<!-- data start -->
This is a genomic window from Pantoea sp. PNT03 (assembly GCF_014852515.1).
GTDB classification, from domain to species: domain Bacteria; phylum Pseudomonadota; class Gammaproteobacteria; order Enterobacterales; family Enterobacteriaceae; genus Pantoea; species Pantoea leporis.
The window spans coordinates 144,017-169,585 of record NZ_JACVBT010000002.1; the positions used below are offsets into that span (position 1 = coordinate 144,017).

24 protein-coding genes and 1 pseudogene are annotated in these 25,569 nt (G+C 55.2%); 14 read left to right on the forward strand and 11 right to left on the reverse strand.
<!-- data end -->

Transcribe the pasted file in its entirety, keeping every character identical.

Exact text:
This is a genomic window from Pantoea sp. PNT03 (assembly GCF_014852515.1).
GTDB classification, from domain to species: domain Bacteria; phylum Pseudomonadota; class Gammaproteobacteria; order Enterobacterales; family Enterobacteriaceae; genus Pantoea; species Pantoea leporis.
The window spans coordinates 144,017-169,585 of record NZ_JACVBT010000002.1; the positions used below are offsets into that span (position 1 = coordinate 144,017).

24 protein-coding genes and 1 pseudogene are annotated in these 25,569 nt (G+C 55.2%); 14 read left to right on the forward strand and 11 right to left on the reverse strand.